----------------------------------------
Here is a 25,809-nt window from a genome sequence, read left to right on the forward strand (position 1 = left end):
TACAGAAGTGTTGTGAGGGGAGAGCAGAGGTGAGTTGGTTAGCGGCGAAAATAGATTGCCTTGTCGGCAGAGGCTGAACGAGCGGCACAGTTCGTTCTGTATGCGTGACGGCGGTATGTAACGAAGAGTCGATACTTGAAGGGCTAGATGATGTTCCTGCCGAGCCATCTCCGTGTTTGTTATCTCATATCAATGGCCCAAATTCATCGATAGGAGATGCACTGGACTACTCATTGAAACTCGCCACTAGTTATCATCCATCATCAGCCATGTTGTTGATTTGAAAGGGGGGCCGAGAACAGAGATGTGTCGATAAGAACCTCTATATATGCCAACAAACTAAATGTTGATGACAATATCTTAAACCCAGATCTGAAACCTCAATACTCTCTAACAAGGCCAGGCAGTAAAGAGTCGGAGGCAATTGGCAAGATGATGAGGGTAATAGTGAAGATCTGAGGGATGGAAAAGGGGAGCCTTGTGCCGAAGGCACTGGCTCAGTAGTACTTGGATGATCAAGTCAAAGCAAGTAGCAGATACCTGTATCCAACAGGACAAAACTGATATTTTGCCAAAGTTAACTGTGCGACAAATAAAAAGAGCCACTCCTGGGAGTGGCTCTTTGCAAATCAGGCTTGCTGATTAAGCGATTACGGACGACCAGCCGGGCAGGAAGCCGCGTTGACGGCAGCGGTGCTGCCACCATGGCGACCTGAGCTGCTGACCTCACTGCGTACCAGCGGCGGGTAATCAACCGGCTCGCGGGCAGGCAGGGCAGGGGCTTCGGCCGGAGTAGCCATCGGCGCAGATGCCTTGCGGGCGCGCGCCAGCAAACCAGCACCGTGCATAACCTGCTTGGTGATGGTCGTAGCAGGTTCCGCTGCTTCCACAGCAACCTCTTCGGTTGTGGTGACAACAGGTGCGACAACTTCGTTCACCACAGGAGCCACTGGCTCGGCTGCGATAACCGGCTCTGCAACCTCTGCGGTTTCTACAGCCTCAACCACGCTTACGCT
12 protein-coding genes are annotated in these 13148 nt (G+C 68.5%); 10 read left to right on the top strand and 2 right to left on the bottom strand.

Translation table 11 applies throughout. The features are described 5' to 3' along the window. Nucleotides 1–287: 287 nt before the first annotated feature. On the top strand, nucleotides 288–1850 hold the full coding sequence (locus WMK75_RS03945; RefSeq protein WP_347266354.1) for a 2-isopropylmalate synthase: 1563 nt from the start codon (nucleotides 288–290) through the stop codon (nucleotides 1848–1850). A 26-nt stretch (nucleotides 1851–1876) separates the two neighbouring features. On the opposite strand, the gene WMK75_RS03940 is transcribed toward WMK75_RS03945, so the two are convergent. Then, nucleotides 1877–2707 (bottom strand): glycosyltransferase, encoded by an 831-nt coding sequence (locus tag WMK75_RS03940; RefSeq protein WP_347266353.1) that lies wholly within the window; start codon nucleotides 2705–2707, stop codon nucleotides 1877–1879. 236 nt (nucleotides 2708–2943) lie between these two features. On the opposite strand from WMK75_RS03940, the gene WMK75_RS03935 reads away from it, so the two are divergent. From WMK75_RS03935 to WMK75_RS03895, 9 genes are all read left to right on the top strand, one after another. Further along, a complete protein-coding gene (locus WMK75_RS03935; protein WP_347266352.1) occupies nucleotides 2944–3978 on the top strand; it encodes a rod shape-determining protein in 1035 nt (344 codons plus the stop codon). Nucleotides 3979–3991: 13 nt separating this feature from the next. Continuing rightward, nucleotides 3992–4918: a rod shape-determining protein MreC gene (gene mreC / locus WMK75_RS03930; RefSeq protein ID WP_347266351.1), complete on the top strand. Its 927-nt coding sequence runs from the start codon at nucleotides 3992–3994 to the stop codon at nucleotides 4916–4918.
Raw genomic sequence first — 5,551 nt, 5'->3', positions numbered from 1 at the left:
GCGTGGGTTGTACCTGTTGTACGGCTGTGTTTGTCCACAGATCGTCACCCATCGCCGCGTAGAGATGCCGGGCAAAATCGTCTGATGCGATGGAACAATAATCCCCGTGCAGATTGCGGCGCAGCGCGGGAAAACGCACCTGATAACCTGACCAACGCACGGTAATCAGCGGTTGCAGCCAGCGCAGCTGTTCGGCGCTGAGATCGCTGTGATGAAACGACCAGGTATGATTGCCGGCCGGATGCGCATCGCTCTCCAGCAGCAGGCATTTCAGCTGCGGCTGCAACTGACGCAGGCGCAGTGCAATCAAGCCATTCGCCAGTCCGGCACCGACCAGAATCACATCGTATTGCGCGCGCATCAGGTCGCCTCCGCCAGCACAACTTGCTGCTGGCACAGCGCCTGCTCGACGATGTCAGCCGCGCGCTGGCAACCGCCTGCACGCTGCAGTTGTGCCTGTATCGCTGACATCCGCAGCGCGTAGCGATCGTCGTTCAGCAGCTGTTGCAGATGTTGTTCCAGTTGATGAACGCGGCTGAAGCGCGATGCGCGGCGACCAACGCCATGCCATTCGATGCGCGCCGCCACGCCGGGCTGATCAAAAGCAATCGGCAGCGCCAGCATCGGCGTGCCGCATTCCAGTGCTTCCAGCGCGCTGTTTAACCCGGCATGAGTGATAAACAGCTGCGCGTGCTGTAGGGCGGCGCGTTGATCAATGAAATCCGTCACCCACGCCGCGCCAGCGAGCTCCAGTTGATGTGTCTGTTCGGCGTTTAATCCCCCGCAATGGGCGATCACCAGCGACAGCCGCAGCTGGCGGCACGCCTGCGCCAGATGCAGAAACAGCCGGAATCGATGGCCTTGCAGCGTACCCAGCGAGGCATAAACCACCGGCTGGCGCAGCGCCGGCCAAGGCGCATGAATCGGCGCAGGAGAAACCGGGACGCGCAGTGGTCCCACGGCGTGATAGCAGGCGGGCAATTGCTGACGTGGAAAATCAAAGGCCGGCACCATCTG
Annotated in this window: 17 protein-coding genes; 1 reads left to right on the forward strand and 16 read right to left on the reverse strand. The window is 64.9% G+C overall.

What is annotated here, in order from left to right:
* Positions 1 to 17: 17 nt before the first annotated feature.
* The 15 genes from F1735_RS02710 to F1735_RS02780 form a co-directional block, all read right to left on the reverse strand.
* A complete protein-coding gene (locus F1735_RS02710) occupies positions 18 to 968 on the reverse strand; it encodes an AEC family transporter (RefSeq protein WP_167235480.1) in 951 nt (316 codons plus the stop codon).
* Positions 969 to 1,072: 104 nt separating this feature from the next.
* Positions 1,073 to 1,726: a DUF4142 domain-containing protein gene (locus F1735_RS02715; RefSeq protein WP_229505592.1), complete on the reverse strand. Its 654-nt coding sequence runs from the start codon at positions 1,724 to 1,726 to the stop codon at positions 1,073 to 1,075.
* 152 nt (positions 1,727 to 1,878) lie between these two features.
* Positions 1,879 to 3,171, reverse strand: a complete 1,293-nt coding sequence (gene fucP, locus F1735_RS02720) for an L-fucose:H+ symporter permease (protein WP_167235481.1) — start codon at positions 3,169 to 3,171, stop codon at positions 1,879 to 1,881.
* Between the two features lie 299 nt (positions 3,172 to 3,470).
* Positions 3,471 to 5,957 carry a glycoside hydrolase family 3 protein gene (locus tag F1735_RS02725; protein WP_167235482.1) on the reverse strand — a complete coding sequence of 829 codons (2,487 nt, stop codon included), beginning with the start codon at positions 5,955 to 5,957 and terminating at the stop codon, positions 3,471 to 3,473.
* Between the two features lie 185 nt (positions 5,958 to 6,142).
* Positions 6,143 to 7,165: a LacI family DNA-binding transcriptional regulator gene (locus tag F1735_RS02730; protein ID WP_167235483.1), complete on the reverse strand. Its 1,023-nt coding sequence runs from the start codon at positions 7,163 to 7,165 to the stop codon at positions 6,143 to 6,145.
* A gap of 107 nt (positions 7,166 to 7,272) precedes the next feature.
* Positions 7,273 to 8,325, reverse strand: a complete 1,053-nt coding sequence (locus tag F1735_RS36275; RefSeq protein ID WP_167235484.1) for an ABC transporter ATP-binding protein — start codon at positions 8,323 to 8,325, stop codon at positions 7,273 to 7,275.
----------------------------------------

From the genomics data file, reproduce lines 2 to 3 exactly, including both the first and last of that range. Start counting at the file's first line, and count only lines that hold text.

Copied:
TACAGAAGTGTTGTGAGGGGAGAGCAGAGGTGAGTTGGTTAGCGGCGAAAATAGATTGCCTTGTCGGCAGAGGCTGAACGAGCGGCACAGTTCGTTCTGTATGCGTGACGGCGGTATGTAACGAAGAGTCGATACTTGAAGGGCTAGATGATGTTCCTGCCGAGCCATCTCCGTGTTTGTTATCTCATATCAATGGCCCAAATTCATCGATAGGAGATGCACTGGACTACTCATTGAAACTCGCCACTAGTTATCATCCATCATCAGCCATGTTGTTGATTTGAAAGGGGGGCCGAGAACAGAGATGTGTCGATAAGAACCTCTATATATGCCAACAAACTAAATGTTGATGACAATATCTTAAACCCAGATCTGAAACCTCAATACTCTCTAACAAGGCCAGGCAGTAAAGAGTCGGAGGCAATTGGCAAGATGATGAGGGTAATAGTGAAGATCTGAGGGATGGAAAAGGGGAGCCTTGTGCCGAAGGCACTGGCTCAGTAGTACTTGGATGATCAAGTCAAAGCAAGTAGCAGATACCTGTATCCAACAGGACAAAACTGATATTTTGCCAAAGTTAACTGTGCGACAAATAAAAAGAGCCACTCCTGGGAGTGGCTCTTTGCAAATCAGGCTTGCTGATTAAGCGATTACGGACGACCAGCCGGGCAGGAAGCCGCGTTGACGGCAGCGGTGCTGCCACCATGGCGACCTGAGCTGCTGACCTCACTGCGTACCAGCGGCGGGTAATCAACCGGCTCGCGGGCAGGCAGGGCAGGGGCTTCGGCCGGAGTAGCCATCGGCGCAGATGCCTTGCGGGCGCGCGCCAGCAAACCAGCACCGTGCATAACCTGCTTGGTGATGGTCGTAGCAGGTTCCGCTGCTTCCACAGCAACCTCTTCGGTTGTGGTGACAACAGGTGCGACAACTTCGTTCACCACAGGAGCCACTGGCTCGGCTGCGATAACCGGCTCTGCAACCTCTGCGGTTTCTACAGCCTCAACCACGCTTACGCT
12 protein-coding genes are annotated in these 13148 nt (G+C 68.5%); 10 read left to right on the top strand and 2 right to left on the bottom strand.